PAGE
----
Coeliac disease is an autoimmune disorder of the small intestine that occurs in genetically-predisposed people of all ages from middle infancy. It is caused by a reaction to gliadin, a gluten protein found in wheat. Upon exposure to gliadin, the enzyme tissue transglutaminase modifies this protein and the immune system cross-reacts with the bowel tissue, causing an inflammatory reaction. Positive antibodies against tissue transglutaminase are highly specific and sensitive for the diagnosis of coeliac disease. These are of the IgA isotype, however IgA deficiency is common in this group of patients, and those that are IgA deficient should be tested for anti tTg IgG antibodies.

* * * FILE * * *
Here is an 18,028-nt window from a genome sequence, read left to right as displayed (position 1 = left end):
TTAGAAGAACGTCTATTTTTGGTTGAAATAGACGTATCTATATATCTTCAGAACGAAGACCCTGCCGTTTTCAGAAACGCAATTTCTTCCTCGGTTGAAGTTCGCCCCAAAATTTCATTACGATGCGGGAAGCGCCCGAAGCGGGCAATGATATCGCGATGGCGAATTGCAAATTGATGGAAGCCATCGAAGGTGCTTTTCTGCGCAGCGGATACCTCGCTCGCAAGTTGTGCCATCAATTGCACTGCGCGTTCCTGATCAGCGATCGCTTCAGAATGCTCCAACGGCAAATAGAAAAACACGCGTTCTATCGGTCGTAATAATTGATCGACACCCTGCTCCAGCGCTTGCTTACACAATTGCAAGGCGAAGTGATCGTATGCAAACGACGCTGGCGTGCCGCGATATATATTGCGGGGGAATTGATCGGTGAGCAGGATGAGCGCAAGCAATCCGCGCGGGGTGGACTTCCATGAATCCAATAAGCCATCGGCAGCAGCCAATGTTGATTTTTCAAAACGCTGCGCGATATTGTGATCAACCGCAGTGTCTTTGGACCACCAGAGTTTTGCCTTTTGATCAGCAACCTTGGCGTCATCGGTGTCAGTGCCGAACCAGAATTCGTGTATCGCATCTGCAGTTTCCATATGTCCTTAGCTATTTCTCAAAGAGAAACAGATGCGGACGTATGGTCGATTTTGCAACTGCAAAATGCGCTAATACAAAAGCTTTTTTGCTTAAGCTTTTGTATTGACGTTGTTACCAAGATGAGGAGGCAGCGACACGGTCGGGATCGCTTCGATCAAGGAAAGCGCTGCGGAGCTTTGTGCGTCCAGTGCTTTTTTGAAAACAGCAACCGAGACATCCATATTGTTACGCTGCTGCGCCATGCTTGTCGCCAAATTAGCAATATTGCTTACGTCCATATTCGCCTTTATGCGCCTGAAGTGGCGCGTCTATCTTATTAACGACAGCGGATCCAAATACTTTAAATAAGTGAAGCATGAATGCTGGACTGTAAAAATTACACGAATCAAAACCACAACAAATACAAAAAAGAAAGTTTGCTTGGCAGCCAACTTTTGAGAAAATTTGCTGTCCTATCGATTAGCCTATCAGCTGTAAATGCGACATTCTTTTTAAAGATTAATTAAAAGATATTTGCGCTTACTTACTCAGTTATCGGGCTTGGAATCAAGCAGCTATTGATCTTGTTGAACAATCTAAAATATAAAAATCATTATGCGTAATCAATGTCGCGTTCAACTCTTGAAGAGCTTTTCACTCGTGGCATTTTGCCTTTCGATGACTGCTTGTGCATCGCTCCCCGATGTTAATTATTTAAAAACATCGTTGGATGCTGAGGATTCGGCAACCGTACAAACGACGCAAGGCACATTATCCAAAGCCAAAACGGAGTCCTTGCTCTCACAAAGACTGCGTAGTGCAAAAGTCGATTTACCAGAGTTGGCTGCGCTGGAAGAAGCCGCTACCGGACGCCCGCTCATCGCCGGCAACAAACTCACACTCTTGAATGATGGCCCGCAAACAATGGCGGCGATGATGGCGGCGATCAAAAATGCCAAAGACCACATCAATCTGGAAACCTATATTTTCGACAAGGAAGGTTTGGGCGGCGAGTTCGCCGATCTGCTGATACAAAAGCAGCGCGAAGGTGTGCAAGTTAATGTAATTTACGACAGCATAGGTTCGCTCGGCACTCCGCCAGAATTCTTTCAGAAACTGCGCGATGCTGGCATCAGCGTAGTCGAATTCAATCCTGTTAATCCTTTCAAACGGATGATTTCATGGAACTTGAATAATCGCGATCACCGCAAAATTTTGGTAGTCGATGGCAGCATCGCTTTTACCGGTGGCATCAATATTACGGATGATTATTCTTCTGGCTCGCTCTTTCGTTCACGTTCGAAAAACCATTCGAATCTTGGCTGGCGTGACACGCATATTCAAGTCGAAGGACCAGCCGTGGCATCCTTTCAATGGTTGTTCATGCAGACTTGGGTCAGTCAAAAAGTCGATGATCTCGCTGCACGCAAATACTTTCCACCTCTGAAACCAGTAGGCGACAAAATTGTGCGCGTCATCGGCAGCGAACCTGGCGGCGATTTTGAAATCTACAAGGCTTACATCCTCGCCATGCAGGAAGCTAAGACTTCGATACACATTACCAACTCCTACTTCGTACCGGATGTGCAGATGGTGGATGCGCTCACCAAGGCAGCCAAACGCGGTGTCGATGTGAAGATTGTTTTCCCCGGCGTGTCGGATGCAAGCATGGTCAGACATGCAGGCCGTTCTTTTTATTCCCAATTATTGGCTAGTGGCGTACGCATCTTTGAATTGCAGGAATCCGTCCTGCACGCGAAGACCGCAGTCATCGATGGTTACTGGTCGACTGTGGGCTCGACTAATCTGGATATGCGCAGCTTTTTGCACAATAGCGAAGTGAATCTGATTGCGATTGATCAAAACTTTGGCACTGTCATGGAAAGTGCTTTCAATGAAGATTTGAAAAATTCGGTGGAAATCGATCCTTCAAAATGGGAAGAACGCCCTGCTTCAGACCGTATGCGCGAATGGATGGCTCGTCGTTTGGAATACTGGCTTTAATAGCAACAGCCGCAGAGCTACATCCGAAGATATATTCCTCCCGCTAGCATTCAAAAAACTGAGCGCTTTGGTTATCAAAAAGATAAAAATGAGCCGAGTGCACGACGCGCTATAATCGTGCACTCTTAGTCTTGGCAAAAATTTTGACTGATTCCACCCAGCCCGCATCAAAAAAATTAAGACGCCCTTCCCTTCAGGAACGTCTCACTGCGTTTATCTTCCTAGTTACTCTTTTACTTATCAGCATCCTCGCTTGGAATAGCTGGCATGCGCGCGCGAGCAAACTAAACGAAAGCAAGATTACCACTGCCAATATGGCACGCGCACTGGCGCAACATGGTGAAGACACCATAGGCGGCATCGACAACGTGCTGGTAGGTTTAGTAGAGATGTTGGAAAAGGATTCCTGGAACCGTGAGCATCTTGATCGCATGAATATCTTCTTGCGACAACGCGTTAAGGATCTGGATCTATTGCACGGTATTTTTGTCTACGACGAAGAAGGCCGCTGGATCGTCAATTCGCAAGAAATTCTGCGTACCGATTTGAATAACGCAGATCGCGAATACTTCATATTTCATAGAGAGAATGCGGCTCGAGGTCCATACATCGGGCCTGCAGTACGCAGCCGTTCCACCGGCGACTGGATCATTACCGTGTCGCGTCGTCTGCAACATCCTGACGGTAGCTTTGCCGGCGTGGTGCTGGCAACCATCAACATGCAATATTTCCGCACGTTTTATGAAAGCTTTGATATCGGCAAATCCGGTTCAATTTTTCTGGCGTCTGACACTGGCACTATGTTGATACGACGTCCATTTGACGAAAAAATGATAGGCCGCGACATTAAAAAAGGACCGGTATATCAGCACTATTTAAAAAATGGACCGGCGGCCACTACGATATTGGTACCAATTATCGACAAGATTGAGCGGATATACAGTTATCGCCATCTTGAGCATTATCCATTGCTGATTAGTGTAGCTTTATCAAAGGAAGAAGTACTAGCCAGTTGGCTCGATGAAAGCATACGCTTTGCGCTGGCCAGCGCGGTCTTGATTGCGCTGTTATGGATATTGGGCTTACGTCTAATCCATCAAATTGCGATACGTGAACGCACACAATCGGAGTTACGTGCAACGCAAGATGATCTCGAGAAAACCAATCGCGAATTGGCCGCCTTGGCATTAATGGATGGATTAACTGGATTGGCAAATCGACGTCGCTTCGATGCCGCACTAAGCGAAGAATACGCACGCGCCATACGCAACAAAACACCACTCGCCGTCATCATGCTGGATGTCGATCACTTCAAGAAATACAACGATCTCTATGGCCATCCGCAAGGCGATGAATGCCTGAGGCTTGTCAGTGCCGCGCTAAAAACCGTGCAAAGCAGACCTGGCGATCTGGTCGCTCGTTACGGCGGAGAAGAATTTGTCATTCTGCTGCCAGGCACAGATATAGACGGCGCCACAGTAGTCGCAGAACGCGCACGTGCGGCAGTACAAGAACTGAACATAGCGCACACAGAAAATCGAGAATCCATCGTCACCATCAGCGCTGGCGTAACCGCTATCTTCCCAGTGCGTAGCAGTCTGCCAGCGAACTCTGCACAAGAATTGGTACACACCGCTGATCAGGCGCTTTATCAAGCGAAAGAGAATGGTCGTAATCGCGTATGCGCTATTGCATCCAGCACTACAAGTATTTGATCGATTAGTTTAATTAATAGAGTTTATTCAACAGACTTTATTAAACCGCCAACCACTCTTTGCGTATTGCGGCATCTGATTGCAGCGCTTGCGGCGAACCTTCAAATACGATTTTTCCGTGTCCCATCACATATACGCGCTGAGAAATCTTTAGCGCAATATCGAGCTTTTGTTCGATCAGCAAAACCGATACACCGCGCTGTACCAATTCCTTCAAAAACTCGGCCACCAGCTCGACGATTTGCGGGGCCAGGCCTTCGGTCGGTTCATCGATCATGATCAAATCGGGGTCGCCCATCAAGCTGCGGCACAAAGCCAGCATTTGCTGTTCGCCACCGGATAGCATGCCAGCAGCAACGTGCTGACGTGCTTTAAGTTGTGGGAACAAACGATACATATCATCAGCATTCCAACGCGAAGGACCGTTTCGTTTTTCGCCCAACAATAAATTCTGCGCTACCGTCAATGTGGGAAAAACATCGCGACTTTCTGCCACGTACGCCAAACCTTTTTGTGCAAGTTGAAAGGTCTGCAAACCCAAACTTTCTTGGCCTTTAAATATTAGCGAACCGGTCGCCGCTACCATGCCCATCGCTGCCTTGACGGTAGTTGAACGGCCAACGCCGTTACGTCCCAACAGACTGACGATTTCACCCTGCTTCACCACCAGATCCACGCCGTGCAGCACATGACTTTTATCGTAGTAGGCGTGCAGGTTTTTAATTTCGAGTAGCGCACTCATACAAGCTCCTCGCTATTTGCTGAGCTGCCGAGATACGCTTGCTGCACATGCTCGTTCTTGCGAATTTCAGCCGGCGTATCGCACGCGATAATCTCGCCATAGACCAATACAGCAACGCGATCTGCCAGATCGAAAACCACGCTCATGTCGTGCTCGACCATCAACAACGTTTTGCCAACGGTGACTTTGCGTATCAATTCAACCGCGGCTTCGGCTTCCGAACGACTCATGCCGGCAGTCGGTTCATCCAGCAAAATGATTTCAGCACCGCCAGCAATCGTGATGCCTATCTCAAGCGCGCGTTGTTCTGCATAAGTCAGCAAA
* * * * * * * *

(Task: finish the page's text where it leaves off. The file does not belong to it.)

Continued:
Suspected gluten sensitivity (this test is specific for coeliac disease, but a jejunal biopsy is recommended for confirmation) Chronic diarrhea Failure to thrive and fatigue To monitor compliance with gluten-free diet
RST (rust top)
5-10 mL (1 mL serum)
Additional Confirmatory tests: 14 days